5th January 2024
Hello! We're back. I hope you had a nice break. What We've Been Playing is our regular feature where we write a little bit about some of the games we've been playing over the past few days - or in this case over the festive break. This week: bears, Jedis, and tears.
If you fancy catching up on some of the older editions of What We've Been Playing, check out our archive.
Root Bear, Playdate
Not to go all conspiracy theorist, but they've changed root beer. I don't know when and I don't know why, but the final notes of this drink-of-all-drinks now trend towards caramel rather than wintergreen. It no longer goes hard for the dentist! It's a bit of a disaster.
Anyway, as a fan of root beer and a fan of bears, I had to give Root Bear a go. It's a Playdate game that everyone with a Playdate seems to love. And I love it too! It's very, very simple. Your job is to serve root beer to a series of bears. The glass shape changes, the position you have to fill it to changes, and for all I know the bear changes too. You turn the crank to pour and hope for the best. That's it.
Except you don't really hope for the best. It all comes down to understanding how the tap works and how the strange alchemy of foam and liquid will come together for you. Root Bear is so morish, I think, because I feel I can always learn a bit more about how it works and do a bit better as a result.
Did I mention it's a hi-score chaser? It really is. If you have a Playdate, give this a go, I reckon. Happy new year.
Star Wars Jedi: Survivor, PS5
I'm starting to really suffer from motion sickness in games. It's been a creeping sensation over the past few years and I felt it keenly playing Jedi: Survivor. I don't know why it happens exactly. It didn't used to. I'd been playing Survivor barely half-an-hour, though, before I felt a tightening in my head and queasiness in my gut.
But I didn't stop playing, and this is partly the reason I'm writing this. Instead, I went into the menus to see what I could do and do you know what I found? A dot. I could turn on a dot that would behave like a crosshair, floating in the middle of my screen, which would apparently help mitigate the feeling of motion sickness caused by the game. (I also turned camera-shake down.) And it worked.
To me, this is a marvel. I'd never heard of a crosshair having this effect before, though it explains why I can play an FPS and not feel the same sickness there. For such a small thing to be so transformative, though, astounds me.
But what I really love about this discovery is that it's a symptom of games' push towards better accessibility options, and it's an example of how the tide rises for all of us because of it. In years gone by, I'd probably have had to give up on Survivor, which feels like a paradox, but because of the accessibility movement, I don't have to, and I am very grateful.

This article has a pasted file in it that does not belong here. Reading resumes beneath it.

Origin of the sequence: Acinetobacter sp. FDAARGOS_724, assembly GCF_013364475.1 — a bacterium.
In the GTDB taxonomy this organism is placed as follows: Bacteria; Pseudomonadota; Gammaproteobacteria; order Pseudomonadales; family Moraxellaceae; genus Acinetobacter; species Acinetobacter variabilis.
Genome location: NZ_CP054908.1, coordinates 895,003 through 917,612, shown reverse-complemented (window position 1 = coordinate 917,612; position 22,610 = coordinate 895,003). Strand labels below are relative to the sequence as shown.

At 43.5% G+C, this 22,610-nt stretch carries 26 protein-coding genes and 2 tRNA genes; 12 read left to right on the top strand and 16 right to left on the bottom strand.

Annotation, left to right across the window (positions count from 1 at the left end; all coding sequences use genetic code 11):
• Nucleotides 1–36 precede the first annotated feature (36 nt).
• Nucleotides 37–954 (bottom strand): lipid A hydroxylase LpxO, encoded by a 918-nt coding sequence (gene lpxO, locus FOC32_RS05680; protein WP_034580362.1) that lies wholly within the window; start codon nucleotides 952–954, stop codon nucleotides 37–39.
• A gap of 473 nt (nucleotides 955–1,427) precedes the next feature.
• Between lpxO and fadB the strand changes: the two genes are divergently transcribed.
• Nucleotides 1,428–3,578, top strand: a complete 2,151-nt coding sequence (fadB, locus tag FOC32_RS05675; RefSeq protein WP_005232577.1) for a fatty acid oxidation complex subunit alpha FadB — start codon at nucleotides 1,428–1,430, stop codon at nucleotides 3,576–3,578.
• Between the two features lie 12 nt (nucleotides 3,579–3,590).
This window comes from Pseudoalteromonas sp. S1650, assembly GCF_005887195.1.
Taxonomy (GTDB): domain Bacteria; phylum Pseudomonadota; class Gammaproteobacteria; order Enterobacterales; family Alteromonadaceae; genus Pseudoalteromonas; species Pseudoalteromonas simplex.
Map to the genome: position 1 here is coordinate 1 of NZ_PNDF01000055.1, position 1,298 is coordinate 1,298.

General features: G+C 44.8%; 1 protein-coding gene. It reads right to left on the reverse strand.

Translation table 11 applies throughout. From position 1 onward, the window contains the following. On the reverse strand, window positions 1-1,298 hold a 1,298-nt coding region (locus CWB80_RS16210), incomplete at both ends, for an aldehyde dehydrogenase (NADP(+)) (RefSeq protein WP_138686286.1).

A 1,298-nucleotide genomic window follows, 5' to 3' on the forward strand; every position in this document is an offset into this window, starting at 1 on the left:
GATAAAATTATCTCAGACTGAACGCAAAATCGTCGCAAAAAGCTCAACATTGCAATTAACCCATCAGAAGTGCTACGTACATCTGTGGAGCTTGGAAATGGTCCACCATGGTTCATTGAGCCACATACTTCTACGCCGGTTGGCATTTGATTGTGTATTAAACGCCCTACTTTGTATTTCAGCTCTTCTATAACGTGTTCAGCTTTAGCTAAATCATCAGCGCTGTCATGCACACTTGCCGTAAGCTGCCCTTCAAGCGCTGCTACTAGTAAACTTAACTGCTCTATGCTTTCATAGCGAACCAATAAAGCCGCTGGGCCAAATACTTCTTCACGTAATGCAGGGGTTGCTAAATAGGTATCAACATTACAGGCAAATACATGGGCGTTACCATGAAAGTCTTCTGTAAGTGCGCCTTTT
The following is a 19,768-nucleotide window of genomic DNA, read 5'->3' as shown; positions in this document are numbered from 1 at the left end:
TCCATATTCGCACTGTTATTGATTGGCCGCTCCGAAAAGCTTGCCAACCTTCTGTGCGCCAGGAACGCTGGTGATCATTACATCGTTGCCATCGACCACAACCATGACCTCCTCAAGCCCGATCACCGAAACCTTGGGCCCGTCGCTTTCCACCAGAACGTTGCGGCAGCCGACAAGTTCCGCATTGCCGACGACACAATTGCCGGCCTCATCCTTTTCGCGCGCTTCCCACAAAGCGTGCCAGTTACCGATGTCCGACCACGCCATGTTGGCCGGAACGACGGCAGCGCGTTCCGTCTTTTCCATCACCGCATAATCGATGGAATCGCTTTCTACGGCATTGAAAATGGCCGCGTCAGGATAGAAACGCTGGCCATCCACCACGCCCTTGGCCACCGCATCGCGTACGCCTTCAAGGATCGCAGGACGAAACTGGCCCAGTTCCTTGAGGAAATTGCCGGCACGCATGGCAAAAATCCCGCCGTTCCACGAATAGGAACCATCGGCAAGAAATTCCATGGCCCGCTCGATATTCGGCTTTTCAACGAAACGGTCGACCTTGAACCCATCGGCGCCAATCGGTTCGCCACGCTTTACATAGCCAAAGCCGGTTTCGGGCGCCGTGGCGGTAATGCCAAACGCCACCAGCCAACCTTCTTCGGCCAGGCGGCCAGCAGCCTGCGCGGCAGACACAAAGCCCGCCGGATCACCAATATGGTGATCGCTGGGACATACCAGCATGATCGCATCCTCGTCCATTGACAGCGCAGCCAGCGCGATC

The Legend of Zelda: Tears of the Kingdom, Switch
I've been playing a lot of Tears of the Kingdom over the Christmas break, to the point it's now my most played game of 2023 by a considerable margin. I wasn't the biggest fan at first: I like the uniqueness of each new Zelda entry, but TOTK reusing BOTW's map didn't fit that mould and its emphasis on technology was too far from my personal vision of the series as a magical, fairytale fantasy.
However, like fusing a load of blocks together into something new, TOTK has finally clicked into place for me. What at first seemed overwhelming and unmanageable has now become rich with opportunity. With the bulk of the story completed, I'm finally suited, booted and confident enough to take on every inch of Hyrule. I loved the sense of adventure and discovery that BOTW's world provided me, and now, at the endgame point, TOTK has matched it. I've spent hours just pottering around, completing quests, defeating Gleeoks (finally!), and ticking off shrines. Taking on the world at a more relaxed pace, without story pressures, I'm having a much better time and gameplay feels more rewarding.
I've come to appreciate the way the game builds on its predecessor, too. Building with Ultrahand was fussy at first, but now I enjoy the sense of experimentation it brings. The world may be familiar, but I adore the mournful autumnal vibes of the sky islands. And while the temples generally disappoint and the shrine quests provide a repeated structure, the hymn-like sung melodies at the end of each shrine (a callback to the Temple of Time?) are a beautiful sonic reward. I am still yet to beat the final boss and finish every shrine, or tick off every quest, but even after over 130 hours, I can't stop playing. Now the dust has settled, I feel confident that TOTK is my game of the year. I still hate the depths though.